At the end of the list, Rolling Stone also published the list of music journalist and musicians that made up the panelist and there was a distinctive characteristic that ties most of them together: they were extremely old. If fact when I scanned the list the only people on the list that I was familiar list (and that was most) the only ballots cast by people under forty were by members of The Donnas. So for the first time in my decade of subscribing to the magazine, I actually wrote them a letter about it, granted they did edit it before printing it, they took out the part where I wrote “You did something that even the Republican were unable to do this year: suppress the youth vote.”
Back to the Emmys, unlike the Rolling Stone list where the voters were released, we don’t know (at least I don’t) who the Emmy voters are, but I think it is safe to assume that they are all extremely old themselves which could explain Martin Sheen, and if there is anything my grandpa taught me, old people love Martin Sheen. So in my long winded explanation, it’s not the voting system that is flawed, it’s the people that are doing the voting who are most likely well past the age of the majority of television watchers which could explain how Stockard Channing could get a nomination for a show no one watched over her more deserving, younger contemporaries.
So instead of changing the voting system, what the Emmys need to do is change how the select voters to get more younger people involved, then maybe Lauren Graham, Kristen Bell, and Everybody Hates Chris will get the respect they deserve because it’s not their respective channels get overlooked, it’s that old people just don’t watch UPN or WB. But with all the rampart ageism in this year’s nomination who would have, five years ago predicted, the chick from Poison Ivy 3 (and I know all the guys out there, or at the very least saw the clips) would be the only actor of her generation to get a nomination?
One other suggestion I made last week, that may have got lost in the shuffle since it was at the bottom of a very long post, so I put it here so it will get more viewers (or you can always check out my original Emmy Nominations post):
Usually I prepare what I am going to write the night before and I had an anti-Desperate Housewives being included in the Comedy categories rant already to roll, but surprisingly only one supporting nomination this year so I was unable to use it in the individual nomination analysis. But since I thought it was a good idea, I’m still going to throw it out there to the people who run the Emmys: create a new Dramedy category. Back in the eighties and earlier, most shows were strictly in either in the drama or comedy column. But in the nineties and shows like Buffy the Vampire Slayer and Ally McBeal, more and more shows are equal parts laughs and tears and have been routinely overlooked. And the addition of the category would benefit the award show because it would mean more stars to nominate. Had there been a Dramedy Series category, it may have looked something like this:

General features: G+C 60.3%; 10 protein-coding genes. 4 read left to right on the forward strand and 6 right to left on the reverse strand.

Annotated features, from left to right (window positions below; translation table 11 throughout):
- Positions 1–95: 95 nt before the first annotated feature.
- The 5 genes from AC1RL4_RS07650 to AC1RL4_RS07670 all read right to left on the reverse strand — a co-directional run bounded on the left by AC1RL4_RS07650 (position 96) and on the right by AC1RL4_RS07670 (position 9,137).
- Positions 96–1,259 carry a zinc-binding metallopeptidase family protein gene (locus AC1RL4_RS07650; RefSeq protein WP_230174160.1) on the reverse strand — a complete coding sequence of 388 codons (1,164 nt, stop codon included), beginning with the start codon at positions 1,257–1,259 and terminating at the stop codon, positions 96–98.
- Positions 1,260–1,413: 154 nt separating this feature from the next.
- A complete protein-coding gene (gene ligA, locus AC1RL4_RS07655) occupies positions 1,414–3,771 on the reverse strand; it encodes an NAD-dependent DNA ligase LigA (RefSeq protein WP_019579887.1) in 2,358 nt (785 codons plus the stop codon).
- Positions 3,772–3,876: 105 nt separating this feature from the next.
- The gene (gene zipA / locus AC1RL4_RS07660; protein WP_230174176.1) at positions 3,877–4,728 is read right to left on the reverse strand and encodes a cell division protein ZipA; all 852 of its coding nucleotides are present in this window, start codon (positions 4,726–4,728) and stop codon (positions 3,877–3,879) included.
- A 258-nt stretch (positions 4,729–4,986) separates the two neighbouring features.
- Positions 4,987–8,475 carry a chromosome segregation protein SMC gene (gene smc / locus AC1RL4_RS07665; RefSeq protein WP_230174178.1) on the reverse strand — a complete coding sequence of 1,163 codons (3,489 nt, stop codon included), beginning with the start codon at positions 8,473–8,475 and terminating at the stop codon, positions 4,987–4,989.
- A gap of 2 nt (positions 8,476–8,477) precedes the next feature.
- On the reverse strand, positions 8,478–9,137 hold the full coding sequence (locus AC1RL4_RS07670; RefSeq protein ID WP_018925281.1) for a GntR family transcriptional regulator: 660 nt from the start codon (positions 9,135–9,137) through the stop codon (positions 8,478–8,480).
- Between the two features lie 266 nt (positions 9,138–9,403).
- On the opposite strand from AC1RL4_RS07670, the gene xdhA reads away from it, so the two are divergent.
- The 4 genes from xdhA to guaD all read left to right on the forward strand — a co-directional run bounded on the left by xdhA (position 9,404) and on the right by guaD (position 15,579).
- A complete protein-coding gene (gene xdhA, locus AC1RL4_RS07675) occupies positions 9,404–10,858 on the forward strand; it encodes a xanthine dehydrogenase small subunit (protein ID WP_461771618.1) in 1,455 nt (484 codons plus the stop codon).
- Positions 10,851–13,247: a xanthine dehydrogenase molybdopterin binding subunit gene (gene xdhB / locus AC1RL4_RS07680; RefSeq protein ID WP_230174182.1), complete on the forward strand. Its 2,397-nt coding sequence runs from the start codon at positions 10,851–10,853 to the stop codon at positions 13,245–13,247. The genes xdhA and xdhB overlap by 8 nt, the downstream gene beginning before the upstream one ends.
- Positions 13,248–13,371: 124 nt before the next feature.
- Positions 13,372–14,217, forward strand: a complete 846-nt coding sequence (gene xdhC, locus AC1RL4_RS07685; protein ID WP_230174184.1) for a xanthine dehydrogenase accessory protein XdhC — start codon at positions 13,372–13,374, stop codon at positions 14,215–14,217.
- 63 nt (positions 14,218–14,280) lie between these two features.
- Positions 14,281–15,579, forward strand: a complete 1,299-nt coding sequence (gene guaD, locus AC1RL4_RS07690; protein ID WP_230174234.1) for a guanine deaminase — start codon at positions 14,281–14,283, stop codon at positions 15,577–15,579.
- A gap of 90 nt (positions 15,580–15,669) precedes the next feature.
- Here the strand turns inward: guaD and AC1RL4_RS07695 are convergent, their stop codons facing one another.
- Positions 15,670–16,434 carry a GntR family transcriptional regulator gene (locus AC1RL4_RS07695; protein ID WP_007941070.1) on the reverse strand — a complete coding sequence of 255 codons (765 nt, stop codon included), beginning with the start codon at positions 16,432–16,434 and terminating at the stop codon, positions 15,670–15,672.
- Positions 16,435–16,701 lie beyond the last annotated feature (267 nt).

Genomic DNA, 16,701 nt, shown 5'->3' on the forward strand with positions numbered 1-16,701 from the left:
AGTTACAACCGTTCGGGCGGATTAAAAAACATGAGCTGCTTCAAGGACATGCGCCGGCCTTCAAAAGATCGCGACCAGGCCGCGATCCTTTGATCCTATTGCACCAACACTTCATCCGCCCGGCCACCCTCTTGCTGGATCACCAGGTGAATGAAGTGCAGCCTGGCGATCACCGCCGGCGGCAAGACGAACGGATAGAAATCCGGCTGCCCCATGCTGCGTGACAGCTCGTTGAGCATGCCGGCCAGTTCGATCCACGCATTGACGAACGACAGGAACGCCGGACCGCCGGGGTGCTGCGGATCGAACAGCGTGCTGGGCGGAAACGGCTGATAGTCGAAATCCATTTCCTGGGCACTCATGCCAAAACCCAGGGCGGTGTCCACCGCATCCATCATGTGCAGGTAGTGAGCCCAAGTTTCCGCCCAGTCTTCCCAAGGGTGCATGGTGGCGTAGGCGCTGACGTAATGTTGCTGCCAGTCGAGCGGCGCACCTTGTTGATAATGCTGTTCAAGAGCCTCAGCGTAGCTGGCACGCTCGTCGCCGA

Everybody Hates Chris
And to the Emmys people, if you do decide to use my idea, all I ask in return is to be included as one of the people that does the nominating. Oh and one of those gift bags you give out to all the presenters.
Wednesday, July 12, 2006
Yesterday didn’t see the arrival of not one album that is the product of an MTV reality show, but two. But unlike yesterdays other release Cheyenne which is repeated ad nauseam, Blowin’ Up rarely gets a repeat so I really haven’t caught much because I really don’t know when the first run episodes show. From what I have seen, the show is hit and miss with Jamie Kennedy playing the slightly mentally retarded one and his sidekick Stu Stone as an overanxious wannabe.
But after seeing the video for Rollin’ w/ Saget, I had high expectations thinking the duo could become the twenty-first century “Weird Al” Yankovic. Unfortunately for half the album, it sounds like they are actually trying to be legit. But the beats are second rate making them sound like Brian Austin Green (who they ironically shout-out during the album). They even were able to corral actual rappers to donate verses like Kardinal Offishal. E-40 recreates (along with Jason Biggs) his Jamie Kennedy diss track and straight off is appearance on the Brooke Hogan song, Paul Wall shows up on Mattress Mack. This begs the question what is Paul Wall’s sadder guest appearance. But I do have to give it up to Stu for throwing the line, “Homeruns in H-Town like my name was Berkman” into that song. Luckily Ice-T doesn’t degrade himself bye rapping on a track but just shows up to show his support for Kennedy, but his wife Coco steals the track by giving Stu some love.